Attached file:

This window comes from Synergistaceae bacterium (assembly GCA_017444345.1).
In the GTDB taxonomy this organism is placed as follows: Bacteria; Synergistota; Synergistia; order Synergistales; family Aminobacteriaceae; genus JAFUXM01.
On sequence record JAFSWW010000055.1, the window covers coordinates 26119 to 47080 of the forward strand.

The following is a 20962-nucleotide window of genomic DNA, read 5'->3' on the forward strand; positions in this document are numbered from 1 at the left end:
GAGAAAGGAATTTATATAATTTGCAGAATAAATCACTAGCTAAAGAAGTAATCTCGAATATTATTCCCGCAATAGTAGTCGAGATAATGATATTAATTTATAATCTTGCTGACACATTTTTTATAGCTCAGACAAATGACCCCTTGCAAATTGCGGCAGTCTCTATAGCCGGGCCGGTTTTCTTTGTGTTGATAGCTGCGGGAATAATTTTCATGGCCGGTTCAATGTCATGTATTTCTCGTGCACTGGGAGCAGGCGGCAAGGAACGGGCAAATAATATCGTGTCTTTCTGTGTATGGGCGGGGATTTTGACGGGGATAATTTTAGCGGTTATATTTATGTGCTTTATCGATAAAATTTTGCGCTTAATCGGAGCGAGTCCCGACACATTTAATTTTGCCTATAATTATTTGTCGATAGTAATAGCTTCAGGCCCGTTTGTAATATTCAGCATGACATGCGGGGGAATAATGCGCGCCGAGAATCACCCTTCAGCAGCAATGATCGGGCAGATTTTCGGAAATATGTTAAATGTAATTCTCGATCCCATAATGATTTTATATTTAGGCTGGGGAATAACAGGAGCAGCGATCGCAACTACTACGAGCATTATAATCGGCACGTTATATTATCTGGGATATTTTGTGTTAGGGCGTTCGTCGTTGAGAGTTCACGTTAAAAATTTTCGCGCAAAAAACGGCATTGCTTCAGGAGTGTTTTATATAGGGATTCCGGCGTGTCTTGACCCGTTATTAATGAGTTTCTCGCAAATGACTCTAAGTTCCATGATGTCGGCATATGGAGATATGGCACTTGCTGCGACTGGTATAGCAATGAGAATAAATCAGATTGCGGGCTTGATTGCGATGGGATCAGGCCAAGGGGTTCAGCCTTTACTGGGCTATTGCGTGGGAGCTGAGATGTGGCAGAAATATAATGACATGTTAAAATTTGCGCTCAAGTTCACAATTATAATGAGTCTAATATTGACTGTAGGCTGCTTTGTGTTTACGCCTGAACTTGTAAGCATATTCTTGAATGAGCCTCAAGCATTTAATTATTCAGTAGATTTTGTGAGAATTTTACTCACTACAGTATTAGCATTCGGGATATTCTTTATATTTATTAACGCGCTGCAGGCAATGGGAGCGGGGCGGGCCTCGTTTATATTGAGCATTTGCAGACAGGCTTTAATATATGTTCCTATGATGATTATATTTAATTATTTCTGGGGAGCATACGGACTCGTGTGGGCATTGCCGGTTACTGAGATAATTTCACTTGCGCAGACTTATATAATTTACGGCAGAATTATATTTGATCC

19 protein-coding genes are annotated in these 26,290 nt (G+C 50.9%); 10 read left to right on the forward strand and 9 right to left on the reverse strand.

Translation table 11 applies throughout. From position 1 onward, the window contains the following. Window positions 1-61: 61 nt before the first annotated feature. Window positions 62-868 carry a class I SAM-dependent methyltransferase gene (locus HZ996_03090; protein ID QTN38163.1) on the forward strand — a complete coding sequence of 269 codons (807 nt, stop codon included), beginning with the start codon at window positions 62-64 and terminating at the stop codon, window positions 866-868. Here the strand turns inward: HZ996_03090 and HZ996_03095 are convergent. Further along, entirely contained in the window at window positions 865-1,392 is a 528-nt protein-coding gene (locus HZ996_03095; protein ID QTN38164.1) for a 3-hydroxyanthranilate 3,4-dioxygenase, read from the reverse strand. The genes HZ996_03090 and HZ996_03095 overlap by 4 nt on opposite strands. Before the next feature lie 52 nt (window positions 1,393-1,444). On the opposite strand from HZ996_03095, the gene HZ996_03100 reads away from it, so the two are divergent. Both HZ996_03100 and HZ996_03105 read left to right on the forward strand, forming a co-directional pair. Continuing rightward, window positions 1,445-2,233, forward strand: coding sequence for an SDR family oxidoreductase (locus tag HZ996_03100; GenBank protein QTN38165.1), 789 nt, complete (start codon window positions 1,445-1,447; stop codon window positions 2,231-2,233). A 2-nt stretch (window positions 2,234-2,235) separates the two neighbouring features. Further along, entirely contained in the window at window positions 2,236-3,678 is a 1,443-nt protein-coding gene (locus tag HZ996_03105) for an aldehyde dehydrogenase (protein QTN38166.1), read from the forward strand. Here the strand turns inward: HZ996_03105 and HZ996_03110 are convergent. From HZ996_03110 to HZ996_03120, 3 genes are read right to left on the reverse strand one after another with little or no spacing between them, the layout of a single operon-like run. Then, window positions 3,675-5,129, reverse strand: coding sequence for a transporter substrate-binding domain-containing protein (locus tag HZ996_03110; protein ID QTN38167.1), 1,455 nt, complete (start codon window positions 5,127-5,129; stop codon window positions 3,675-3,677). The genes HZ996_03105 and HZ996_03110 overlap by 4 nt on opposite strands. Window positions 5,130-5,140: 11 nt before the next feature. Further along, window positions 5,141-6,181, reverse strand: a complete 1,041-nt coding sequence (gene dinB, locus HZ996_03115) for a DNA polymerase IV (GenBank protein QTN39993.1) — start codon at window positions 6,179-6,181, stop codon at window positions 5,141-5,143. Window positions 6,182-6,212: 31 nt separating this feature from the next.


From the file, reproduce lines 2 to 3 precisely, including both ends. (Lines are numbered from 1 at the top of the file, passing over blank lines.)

In the GTDB taxonomy this organism is placed as follows: Bacteria; Synergistota; Synergistia; order Synergistales; family Aminobacteriaceae; genus JAFUXM01.
On sequence record JAFSWW010000055.1, the window covers coordinates 26119 to 47080 of the forward strand.